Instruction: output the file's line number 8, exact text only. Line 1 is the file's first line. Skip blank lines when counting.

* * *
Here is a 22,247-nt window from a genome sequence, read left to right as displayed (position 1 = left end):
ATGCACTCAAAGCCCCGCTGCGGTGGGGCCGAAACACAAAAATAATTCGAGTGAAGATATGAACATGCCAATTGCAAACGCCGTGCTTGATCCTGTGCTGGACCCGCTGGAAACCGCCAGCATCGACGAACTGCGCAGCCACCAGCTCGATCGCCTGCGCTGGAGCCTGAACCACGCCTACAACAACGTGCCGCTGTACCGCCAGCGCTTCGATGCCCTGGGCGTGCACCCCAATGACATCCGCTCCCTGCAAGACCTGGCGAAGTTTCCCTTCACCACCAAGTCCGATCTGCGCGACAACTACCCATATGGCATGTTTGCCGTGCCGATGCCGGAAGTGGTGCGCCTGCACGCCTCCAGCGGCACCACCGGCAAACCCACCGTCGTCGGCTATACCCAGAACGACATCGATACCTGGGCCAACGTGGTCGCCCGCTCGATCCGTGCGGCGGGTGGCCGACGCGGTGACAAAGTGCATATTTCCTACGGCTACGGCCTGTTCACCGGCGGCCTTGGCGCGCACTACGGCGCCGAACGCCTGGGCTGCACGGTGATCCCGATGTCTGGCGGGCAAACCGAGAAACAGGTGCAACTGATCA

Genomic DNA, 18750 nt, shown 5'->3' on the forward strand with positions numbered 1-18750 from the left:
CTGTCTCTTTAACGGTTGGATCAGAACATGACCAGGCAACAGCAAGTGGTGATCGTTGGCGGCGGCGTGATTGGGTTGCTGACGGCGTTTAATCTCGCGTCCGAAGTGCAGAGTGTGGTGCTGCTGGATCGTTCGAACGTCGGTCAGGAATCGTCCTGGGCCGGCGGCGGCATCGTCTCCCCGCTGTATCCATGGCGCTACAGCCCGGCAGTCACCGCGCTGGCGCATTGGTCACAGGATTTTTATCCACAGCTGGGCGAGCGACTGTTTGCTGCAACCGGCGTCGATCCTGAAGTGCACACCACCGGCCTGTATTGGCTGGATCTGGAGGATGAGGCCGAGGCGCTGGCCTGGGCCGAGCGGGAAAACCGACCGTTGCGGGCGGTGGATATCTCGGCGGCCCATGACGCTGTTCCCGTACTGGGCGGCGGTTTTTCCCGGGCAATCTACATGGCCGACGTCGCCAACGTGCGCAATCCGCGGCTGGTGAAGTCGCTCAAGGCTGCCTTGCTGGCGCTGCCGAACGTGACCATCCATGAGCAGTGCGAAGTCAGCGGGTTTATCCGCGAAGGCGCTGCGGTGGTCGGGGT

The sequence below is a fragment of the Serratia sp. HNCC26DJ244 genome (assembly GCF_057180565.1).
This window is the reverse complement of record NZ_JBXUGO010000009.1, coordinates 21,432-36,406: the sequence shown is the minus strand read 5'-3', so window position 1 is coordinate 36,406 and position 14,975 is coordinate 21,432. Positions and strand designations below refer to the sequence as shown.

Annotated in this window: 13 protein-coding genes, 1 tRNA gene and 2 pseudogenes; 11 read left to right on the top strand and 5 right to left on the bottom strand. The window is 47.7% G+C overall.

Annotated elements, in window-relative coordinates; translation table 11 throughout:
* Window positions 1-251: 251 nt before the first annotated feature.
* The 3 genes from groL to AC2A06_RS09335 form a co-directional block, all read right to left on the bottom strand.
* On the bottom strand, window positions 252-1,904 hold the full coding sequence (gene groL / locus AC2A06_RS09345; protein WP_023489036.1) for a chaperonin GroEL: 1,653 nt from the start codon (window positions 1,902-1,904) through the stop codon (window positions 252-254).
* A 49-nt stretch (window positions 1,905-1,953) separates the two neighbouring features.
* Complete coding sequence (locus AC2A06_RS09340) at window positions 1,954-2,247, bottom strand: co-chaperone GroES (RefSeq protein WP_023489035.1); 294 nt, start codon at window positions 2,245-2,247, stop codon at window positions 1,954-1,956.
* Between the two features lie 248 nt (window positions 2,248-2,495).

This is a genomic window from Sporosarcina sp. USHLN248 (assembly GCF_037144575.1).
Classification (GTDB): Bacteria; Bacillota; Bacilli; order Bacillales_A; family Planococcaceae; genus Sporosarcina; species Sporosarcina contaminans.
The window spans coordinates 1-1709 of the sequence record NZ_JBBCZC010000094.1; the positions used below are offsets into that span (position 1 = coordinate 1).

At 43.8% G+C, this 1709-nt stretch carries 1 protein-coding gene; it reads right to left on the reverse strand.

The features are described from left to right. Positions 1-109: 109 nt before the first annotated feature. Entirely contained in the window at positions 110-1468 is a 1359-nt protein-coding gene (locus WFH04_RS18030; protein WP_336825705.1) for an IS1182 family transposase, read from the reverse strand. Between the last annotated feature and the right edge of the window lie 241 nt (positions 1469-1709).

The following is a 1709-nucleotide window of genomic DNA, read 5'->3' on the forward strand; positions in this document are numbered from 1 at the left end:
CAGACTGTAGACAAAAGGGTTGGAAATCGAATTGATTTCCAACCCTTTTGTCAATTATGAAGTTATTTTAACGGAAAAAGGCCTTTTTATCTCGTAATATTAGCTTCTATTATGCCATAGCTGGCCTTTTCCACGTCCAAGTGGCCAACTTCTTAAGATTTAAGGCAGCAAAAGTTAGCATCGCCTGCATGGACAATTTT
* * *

Annotated elements, in window-relative coordinates; translation table 11 throughout: